– What are the typical foreign subsidiary implications in M&A transactions?
Always interesting, Broadridge has released its annual report regarding how the proxy season fared from its unique perspective. Here are a few gems I pulled from the report:
– 362 billion shares were processed this proxy season, a 12 billion shares increase over last season.
– Number of shares voted increased by over 8 billion shares – 94.7% of shares voted were done so electronically.
– Percentage of shares voted edged up, primarily due to increased use of ProxyEdge (83.6% of all shares voted through Broadridge) and continuing increase in Internet voting.
– Quorum increased to 83.5% from 83.4%, on average.
– 100,000 shareholders used mobile phone voting, with 30% of those voting for the 1st time.
Here are Broadridge’s e-proxy stats as of the end of 2010 – and here is a report with the proxy season stats for ’08-10.
How to Handle XBRL’s Last Phase-In
With mandatory XBRL now in effect for all companies, there is a bit of a whirlwind of folks asking questions regarding XBRL. Jill Radloff has two useful blogs – “Correcting Errors in XBRL Filings” and “XBRL Grace Periods” – and I also recommend the resources in our “XBRL” Practice Area.
In this podcast, Dan Roberts of raas-XBRL analyzes Year 3 implementation issues related to the SEC’s phase-in of mandatory XBRL, including:
– What phase of XBRL recently took effect?
– What implementation issues are smaller companies facing now?
– What can smaller companies do to overcome these issues?
– How does raas-XBRL help clients overcome these issues?
Dodd-Frank: 4th Rulemaking Progress Report
Here is the 4th progress report from Davis Polk regarding all of the various agencies engaged in Dodd-Frank rulemaking.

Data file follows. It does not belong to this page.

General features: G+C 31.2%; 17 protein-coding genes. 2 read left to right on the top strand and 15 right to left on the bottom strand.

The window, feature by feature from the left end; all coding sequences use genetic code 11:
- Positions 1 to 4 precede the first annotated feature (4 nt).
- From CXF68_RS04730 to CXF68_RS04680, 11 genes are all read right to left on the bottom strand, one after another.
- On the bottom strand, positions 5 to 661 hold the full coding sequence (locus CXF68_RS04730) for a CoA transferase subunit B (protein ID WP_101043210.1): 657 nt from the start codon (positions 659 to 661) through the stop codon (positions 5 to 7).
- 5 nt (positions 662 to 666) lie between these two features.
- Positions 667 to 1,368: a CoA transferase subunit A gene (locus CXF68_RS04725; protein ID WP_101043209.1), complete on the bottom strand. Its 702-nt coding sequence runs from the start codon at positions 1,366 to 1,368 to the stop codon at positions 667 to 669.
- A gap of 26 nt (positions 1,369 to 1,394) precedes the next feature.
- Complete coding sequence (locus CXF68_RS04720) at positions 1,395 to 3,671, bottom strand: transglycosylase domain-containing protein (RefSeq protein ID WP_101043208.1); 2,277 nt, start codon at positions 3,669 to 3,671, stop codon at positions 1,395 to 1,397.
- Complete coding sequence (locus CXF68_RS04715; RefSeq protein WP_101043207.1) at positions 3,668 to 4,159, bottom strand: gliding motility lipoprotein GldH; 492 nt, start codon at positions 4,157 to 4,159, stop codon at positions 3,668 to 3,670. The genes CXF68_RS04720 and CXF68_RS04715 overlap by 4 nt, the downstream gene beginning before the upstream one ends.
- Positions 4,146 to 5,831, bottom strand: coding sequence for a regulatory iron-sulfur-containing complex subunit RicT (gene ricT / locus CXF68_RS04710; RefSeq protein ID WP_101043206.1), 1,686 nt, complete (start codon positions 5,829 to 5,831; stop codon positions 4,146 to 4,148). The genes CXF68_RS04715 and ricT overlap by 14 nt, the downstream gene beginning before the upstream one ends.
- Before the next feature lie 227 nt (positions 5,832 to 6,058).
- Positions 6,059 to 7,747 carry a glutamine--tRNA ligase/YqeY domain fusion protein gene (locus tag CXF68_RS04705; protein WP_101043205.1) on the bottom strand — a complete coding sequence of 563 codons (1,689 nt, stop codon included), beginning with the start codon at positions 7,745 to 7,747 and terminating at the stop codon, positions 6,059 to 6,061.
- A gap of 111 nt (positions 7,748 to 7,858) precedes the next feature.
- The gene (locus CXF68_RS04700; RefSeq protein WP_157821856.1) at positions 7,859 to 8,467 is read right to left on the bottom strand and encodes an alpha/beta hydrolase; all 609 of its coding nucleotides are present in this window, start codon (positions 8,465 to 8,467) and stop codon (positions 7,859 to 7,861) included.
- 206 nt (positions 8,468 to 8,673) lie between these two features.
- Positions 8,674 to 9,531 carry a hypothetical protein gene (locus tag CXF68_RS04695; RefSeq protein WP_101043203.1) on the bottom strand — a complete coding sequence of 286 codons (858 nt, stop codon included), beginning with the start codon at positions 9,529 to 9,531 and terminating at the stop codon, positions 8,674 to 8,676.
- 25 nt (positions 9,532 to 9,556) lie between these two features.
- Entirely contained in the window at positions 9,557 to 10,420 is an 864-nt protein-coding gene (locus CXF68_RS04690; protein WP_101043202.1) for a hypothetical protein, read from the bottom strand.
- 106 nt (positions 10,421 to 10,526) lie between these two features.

On Friday, Corp Fin updated its Financial Reporting Manual for issues related to subsidiary guarantor financial statements, ICFR reporting requirements for newly public companies, reporting requirements in a reverse recapitalization, as well as other changes. The good news is that Corp Fin has added a new summary of changes that comprise the current update at the beginning of the Manual. Last revised in April (and December and October before that), Corp Fin has been updating the Manual much more frequently than in the past, deciding to do so a little bit at a time rather than major rewrites as in the past.
SEC Announces IFRS Roundtable’s Agenda
The SEC has announced the panelists and agenda for its IFRS Roundtable to be held this Thursday, July 7th.
Last week, the SEC delegated authority to the Enforcement Director to disclose information that could reasonably be expected to reveal a whistleblower’s identity if the disclosure wouldn’t result in a loss of confidentiality.
Our July Eminders is Posted!
We have posted the July issue of our complimentary monthly email newsletter. Sign up today to receive it by simply inputting your email address!